Defense bills would provide new food allowance for low-income military families


A House panel weighs in on a $ 770 billion defense bill that includes a provision to give low-income military families an allowance for their basic needs – an allowance that advocacy groups say would provide relief stress and “food insecurity” among US troops.

The House National Defense Authorization Bill 2022 released on Tuesday contains a provision similar to the Senate proposal that would provide the military with additional money for food and other basic items if the income from their household does not exceed 130% of the federal poverty level – which in 2021 meant $ 21,960 for a family of three, $ 26,500 for a family of four and a little more for even larger families.

This is the third time that the proposal has been incorporated into the House Defense Policy Bill; unlike in previous years, it was also included in the 2022 Senate Defense Bill, increasing the likelihood that it will pass later this year.

For an E-4 with several years in the military, a spouse and two children, the allowance could be about $ 250 more per month.

Read more : Until the wire, the Senate has an agreement to finance the National Guard

Advocates say this provision is necessary as junior military service members face the stress of supporting families in areas where spousal employment is low or where childcare costs make it difficult to pay bills. monthly.

“When I arrived at [Defense Department], I started talking about food insecurity, and I really got a look that said, “We really don’t think we have a problem,” said Patty Barron, assistant deputy secretary for the defense for the military community and family policy. at an event on military and veteran food insecurity on Tuesday.

Data is mixed on the extent of food insecurity among military families. This year, the Department of Defense Quadrennial Military Compensation Review found that approximately 880 to 4,690 U.S. military personnel are using the Supplemental Nutritional Assistance Program, or SNAP, a rate between 0.08% and 0 , 42% of the troops. Civilian use of SNAP, also known as food stamps, is 9.6%.

Critics note, however, that the report pulled data from only two months in 2019 and that the data does not include figures for 40% of states, including several with large military populations like California, Hawaii and Virginia. .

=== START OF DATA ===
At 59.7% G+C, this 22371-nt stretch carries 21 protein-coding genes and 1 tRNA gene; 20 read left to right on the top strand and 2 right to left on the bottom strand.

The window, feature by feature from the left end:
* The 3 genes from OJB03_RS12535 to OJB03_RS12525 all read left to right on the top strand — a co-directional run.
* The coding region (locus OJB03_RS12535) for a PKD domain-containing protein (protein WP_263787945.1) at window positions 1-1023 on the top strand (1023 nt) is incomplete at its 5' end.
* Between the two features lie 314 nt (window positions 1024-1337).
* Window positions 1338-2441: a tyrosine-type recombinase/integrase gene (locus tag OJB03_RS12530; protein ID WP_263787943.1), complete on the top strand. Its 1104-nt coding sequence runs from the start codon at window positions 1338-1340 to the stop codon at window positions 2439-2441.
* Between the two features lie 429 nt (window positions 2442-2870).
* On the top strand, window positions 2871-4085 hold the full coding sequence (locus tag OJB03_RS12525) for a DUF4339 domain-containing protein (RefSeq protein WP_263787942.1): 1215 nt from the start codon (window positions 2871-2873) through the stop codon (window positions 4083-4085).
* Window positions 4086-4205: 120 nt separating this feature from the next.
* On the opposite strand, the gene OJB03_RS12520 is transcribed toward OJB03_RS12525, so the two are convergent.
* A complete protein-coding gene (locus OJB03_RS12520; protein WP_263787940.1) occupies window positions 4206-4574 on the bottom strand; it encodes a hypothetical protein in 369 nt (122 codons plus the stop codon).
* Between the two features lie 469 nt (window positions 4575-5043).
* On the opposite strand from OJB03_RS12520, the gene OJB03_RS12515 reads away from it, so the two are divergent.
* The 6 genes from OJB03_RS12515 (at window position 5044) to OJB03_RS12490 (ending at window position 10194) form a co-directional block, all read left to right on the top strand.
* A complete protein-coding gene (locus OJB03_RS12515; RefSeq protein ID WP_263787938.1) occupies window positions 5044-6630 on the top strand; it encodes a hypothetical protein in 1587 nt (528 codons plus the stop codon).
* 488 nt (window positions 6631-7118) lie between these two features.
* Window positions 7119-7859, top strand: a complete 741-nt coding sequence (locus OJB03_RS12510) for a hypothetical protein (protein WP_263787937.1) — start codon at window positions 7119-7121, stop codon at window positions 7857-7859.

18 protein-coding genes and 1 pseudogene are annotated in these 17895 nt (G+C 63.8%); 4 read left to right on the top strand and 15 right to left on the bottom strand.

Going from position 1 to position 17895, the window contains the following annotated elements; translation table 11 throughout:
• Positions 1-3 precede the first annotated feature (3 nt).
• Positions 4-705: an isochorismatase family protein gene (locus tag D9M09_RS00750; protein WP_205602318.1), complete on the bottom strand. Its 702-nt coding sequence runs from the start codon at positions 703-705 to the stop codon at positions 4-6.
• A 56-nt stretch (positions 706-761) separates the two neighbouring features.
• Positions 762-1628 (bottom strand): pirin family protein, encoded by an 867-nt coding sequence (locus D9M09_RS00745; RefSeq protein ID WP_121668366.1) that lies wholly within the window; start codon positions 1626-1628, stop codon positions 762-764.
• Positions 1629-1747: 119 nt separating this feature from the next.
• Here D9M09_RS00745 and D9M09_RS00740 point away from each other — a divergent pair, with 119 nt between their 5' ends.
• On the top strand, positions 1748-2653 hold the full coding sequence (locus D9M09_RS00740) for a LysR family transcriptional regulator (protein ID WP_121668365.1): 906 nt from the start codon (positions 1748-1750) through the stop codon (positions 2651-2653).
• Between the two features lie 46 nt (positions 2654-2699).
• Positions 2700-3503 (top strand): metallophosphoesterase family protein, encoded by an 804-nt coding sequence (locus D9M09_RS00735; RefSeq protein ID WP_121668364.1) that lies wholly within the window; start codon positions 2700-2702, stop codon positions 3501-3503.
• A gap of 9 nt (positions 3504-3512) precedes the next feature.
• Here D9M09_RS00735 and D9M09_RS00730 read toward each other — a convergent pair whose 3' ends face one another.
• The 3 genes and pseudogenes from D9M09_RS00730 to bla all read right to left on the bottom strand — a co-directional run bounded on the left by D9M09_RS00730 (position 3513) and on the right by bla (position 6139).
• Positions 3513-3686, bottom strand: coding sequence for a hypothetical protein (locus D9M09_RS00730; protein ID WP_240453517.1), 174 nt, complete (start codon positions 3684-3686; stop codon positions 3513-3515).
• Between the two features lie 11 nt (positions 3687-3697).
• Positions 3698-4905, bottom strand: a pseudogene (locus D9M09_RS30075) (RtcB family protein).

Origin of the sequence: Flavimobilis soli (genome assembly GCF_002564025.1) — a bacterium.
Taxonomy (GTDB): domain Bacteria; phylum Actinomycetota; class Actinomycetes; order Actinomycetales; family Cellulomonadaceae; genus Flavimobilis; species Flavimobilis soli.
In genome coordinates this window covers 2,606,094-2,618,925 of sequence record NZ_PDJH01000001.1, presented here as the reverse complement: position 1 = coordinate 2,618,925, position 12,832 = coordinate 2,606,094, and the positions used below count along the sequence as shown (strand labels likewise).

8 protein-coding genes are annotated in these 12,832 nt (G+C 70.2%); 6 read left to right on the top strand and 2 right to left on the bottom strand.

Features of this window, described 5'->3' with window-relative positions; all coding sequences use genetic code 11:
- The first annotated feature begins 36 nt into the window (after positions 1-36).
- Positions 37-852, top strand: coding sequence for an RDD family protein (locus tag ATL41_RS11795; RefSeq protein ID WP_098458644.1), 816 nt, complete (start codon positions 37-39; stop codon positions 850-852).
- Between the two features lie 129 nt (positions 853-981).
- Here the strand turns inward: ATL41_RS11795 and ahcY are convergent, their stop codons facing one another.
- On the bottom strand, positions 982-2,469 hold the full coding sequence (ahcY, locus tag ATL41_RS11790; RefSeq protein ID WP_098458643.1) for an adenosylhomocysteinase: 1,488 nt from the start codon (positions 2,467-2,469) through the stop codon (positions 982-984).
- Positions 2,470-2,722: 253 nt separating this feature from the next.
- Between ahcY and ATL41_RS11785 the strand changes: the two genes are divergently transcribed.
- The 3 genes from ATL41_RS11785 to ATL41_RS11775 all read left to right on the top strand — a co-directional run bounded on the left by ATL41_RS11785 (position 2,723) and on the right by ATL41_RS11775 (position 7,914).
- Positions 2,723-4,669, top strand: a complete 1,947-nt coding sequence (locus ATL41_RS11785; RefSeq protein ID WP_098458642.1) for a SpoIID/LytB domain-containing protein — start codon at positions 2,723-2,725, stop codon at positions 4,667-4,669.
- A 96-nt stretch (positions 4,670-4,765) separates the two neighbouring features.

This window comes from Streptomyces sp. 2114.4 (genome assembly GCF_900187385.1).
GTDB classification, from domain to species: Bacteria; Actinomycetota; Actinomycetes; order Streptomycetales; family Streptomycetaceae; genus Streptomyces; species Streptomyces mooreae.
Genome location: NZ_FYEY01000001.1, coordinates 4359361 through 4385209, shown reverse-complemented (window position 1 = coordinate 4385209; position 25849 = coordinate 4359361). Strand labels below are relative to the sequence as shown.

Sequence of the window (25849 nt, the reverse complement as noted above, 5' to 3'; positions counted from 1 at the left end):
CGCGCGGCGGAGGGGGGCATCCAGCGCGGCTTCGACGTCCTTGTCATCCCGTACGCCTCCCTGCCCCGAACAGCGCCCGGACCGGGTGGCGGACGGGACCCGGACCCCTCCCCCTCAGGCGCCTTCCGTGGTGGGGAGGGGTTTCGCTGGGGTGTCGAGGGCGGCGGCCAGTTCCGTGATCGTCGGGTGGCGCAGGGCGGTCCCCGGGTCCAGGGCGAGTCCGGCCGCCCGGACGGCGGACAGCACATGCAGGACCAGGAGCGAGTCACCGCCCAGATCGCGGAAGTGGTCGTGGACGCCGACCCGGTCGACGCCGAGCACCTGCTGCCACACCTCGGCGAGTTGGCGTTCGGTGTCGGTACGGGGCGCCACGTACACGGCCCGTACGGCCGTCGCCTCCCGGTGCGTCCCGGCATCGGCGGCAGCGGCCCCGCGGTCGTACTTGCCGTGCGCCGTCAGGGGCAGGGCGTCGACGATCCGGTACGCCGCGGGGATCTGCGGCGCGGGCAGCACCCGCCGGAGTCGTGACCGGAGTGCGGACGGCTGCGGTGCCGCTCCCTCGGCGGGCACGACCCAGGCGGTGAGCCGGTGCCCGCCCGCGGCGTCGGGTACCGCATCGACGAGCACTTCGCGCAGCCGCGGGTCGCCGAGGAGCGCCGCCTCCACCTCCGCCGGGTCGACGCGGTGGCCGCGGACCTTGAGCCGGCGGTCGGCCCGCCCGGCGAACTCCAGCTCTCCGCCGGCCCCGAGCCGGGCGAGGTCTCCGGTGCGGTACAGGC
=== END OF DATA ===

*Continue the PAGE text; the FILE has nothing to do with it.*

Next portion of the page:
“The reason we thought we didn’t have a problem is because we were looking at the low numbers in SNAP, and we think we are rewarding our employees well, and if not, they will come out and get these pay increases. to solve the problem, ”added Barron.

“The department is much more aware of the problem now, and this is one of the [Lloyd] Austin’s top priorities, ”Barron said during the Center for Strategic and International Studies discussion.

A survey released in May found that nearly 33% of the more than 5,600 people interviewed at an unidentified army facility were considered marginal food insecure, meaning they faced food difficulties or had difficulty ensuring that their food budget extended to the end of the month.

And according to a report by MAZON: A Jewish Response to Hunger, one in eight military families is food insecure compared to one in 10 among the U.S. civilian population.

“The mental health of our military personnel is critical to their long-term connection to the military and to the well-being of their families, and as we see military mental health associated with food insecurity, the struggle against food insecurity can be one. way to approach [mental health issues]USDA Economist Matthew Rabbitt said at the CSIS event.

On Wednesday, the House Armed Forces Personnel Subcommittee will consider its part of the National Defense Authorization Act of 2022. The bill is expected to be debated in Committee of the Whole on September 1 and must be reconciled with the Senate version before it could become law.

The bill provides for a 2.7% salary increase for military personnel in 2022 and a number of other benefits, including increased parental leave for military personnel and designated caregivers as well as foster parents. , expanding home ministry, child-care pilot program and establishing an advisory board to support exceptional family member services programs.

– Patricia Kime can be reached at [email protected]. Follow her on Twitter @patriciakime.

Related: Should low income military families receive a food allowance? The White House says no

View full article

© Copyright 2021 All rights reserved. This material may not be published, broadcast, rewritten or redistributed.

Leave A Reply

Your email address will not be published.